This is the heart of the liberals’ misunderstanding.  Raising taxes on America’s job creators who spend, invest and donate will punish  the middle class, not the rich.  It will hurt the local businesses they patronize, the companies they invest in, and the charities they support.

Money that used to create jobs, wealth, and opportunity will instead be sucked into the economic black hole of the federal bureaucracy, never to return.

The Bureau of Labor Statistics estimates that it costs businesses about $63,000 to create one job.  Put another way, every $63,000 in new taxes risks an American job.  And every $100 billion in tax increases – on the rich or anyone else – could threaten nearly 1.6 million jobs.

Now, who do you think loses those jobs?  Will it be “the rich,” or will it be the clerk at their grocery store, the mechanic at their gas station, and the receptionist at their dentist’s office?

Make no mistake: When the taxman aims at “the rich,” he ends up hitting everyone else instead.

Obama keeps talking about making people pay “their fair share”, so he has plenty of money to hand out hundreds of millions of bailout dollars to solar power companies linked to his Democrat fundraisers. But nearly half the people in this country don’t pay federal taxes. Are they paying their fair share? Why isn’t Obama going after them? Well, if what DeMint says is true, he will be going after them – but most of them don’t realize it.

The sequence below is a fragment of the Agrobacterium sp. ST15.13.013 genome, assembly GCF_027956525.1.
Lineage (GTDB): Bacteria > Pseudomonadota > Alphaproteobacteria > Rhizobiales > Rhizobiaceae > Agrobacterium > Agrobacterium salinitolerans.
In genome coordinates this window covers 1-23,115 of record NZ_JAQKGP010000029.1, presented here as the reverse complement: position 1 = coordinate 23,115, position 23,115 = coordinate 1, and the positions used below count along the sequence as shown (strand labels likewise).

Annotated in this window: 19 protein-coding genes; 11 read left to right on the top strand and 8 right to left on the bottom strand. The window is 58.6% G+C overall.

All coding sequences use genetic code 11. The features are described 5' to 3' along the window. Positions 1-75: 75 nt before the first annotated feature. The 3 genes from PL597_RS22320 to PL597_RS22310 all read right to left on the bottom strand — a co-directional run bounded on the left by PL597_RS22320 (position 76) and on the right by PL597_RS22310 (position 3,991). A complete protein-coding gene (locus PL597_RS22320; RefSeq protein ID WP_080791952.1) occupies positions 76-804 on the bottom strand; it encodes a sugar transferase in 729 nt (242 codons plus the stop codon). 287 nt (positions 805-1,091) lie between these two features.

There’s a reason why companies are not hiring domestically, but are instead expanding operations abroad, where corporate taxes are lower and regulations are less of a burden. Companies create jobs where they can make a profit. If the Obama administration attacks their profit-making ability, they will stop creating jobs here and move their production and capital elsewhere. Obama’s rhetoric isn’t going to change the way the world works.

Obama flip-flops on health care mandates – now it IS a tax

Here’s the deal. In order to get the health care bill to pass, Obama had to trick people into thinking that it was not going to result in higher taxes.